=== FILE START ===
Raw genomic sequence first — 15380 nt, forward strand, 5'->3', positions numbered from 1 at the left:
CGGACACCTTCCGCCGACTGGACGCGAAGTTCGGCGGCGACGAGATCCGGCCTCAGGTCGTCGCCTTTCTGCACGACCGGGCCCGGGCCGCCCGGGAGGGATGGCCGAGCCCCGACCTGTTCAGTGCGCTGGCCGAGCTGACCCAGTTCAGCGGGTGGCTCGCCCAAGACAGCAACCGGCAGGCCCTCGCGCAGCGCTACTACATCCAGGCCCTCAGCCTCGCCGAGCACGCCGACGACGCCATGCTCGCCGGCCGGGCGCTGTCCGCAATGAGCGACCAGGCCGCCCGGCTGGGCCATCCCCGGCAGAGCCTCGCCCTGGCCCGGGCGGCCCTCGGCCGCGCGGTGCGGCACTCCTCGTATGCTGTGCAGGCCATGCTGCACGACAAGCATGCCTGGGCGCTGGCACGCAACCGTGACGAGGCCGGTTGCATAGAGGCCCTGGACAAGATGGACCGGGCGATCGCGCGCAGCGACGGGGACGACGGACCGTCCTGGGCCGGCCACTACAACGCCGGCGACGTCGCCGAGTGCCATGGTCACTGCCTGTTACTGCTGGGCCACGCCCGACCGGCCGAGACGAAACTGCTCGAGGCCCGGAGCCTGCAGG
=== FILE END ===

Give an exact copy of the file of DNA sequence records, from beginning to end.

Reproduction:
Raw genomic sequence first — 15380 nt, forward strand, 5'->3', positions numbered from 1 at the left:
CGGACACCTTCCGCCGACTGGACGCGAAGTTCGGCGGCGACGAGATCCGGCCTCAGGTCGTCGCCTTTCTGCACGACCGGGCCCGGGCCGCCCGGGAGGGATGGCCGAGCCCCGACCTGTTCAGTGCGCTGGCCGAGCTGACCCAGTTCAGCGGGTGGCTCGCCCAAGACAGCAACCGGCAGGCCCTCGCGCAGCGCTACTACATCCAGGCCCTCAGCCTCGCCGAGCACGCCGACGACGCCATGCTCGCCGGCCGGGCGCTGTCCGCAATGAGCGACCAGGCCGCCCGGCTGGGCCATCCCCGGCAGAGCCTCGCCCTGGCCCGGGCGGCCCTCGGCCGCGCGGTGCGGCACTCCTCGTATGCTGTGCAGGCCATGCTGCACGACAAGCATGCCTGGGCGCTGGCACGCAACCGTGACGAGGCCGGTTGCATAGAGGCCCTGGACAAGATGGACCGGGCGATCGCGCGCAGCGACGGGGACGACGGACCGTCCTGGGCCGGCCACTACAACGCCGGCGACGTCGCCGAGTGCCATGGTCACTGCCTGTTACTGCTGGGCCACGCCCGACCGGCCGAGACGAAACTGCTCGAGGCCCGGAGCCTGCAGG